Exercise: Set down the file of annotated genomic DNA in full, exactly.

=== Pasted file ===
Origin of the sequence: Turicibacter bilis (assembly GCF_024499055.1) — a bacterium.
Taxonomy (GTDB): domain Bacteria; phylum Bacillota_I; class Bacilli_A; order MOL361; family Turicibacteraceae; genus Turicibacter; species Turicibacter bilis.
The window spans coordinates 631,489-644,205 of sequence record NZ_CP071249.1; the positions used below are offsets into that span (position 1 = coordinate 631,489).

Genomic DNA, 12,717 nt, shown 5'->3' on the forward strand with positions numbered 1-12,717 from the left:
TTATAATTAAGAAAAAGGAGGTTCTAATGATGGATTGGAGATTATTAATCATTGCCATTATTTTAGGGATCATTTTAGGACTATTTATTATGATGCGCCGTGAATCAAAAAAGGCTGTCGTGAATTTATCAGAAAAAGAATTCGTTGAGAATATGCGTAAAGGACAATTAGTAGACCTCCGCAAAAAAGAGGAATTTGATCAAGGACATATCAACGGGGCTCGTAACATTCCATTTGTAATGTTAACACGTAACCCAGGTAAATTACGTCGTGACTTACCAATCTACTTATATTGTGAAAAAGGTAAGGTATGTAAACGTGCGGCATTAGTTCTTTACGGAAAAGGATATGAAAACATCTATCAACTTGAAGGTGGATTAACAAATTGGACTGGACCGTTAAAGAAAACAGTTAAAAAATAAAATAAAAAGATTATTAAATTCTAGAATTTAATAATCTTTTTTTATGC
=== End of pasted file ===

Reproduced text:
Origin of the sequence: Turicibacter bilis (assembly GCF_024499055.1) — a bacterium.
Taxonomy (GTDB): domain Bacteria; phylum Bacillota_I; class Bacilli_A; order MOL361; family Turicibacteraceae; genus Turicibacter; species Turicibacter bilis.
The window spans coordinates 631,489-644,205 of sequence record NZ_CP071249.1; the positions used below are offsets into that span (position 1 = coordinate 631,489).

Genomic DNA, 12,717 nt, shown 5'->3' on the forward strand with positions numbered 1-12,717 from the left:
TTATAATTAAGAAAAAGGAGGTTCTAATGATGGATTGGAGATTATTAATCATTGCCATTATTTTAGGGATCATTTTAGGACTATTTATTATGATGCGCCGTGAATCAAAAAAGGCTGTCGTGAATTTATCAGAAAAAGAATTCGTTGAGAATATGCGTAAAGGACAATTAGTAGACCTCCGCAAAAAAGAGGAATTTGATCAAGGACATATCAACGGGGCTCGTAACATTCCATTTGTAATGTTAACACGTAACCCAGGTAAATTACGTCGTGACTTACCAATCTACTTATATTGTGAAAAAGGTAAGGTATGTAAACGTGCGGCATTAGTTCTTTACGGAAAAGGATATGAAAACATCTATCAACTTGAAGGTGGATTAACAAATTGGACTGGACCGTTAAAGAAAACAGTTAAAAAATAAAATAAAAAGATTATTAAATTCTAGAATTTAATAATCTTTTTTTATGC